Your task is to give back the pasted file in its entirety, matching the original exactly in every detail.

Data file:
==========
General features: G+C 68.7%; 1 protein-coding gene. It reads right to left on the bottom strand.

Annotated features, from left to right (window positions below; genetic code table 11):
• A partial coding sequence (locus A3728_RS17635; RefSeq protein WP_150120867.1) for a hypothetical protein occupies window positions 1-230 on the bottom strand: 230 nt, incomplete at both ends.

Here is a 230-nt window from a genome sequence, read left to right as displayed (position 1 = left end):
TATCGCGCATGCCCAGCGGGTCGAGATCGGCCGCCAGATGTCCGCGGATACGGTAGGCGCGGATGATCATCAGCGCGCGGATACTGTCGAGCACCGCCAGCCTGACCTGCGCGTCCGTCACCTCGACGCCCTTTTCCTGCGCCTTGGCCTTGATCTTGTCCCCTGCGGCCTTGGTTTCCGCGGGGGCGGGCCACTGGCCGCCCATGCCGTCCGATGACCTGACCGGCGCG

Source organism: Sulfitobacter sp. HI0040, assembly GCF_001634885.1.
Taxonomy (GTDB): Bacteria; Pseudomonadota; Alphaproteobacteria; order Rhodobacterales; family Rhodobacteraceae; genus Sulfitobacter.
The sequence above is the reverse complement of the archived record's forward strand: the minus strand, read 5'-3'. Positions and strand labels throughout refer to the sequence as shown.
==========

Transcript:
General features: G+C 68.7%; 1 protein-coding gene. It reads right to left on the bottom strand.

Annotated features, from left to right (window positions below; genetic code table 11):
• A partial coding sequence (locus A3728_RS17635; RefSeq protein WP_150120867.1) for a hypothetical protein occupies window positions 1-230 on the bottom strand: 230 nt, incomplete at both ends.

Here is a 230-nt window from a genome sequence, read left to right as displayed (position 1 = left end):
TATCGCGCATGCCCAGCGGGTCGAGATCGGCCGCCAGATGTCCGCGGATACGGTAGGCGCGGATGATCATCAGCGCGCGGATACTGTCGAGCACCGCCAGCCTGACCTGCGCGTCCGTCACCTCGACGCCCTTTTCCTGCGCCTTGGCCTTGATCTTGTCCCCTGCGGCCTTGGTTTCCGCGGGGGCGGGCCACTGGCCGCCCATGCCGTCCGATGACCTGACCGGCGCG

Source organism: Sulfitobacter sp. HI0040, assembly GCF_001634885.1.
Taxonomy (GTDB): Bacteria; Pseudomonadota; Alphaproteobacteria; order Rhodobacterales; family Rhodobacteraceae; genus Sulfitobacter.
The sequence above is the reverse complement of the archived record's forward strand: the minus strand, read 5'-3'. Positions and strand labels throughout refer to the sequence as shown.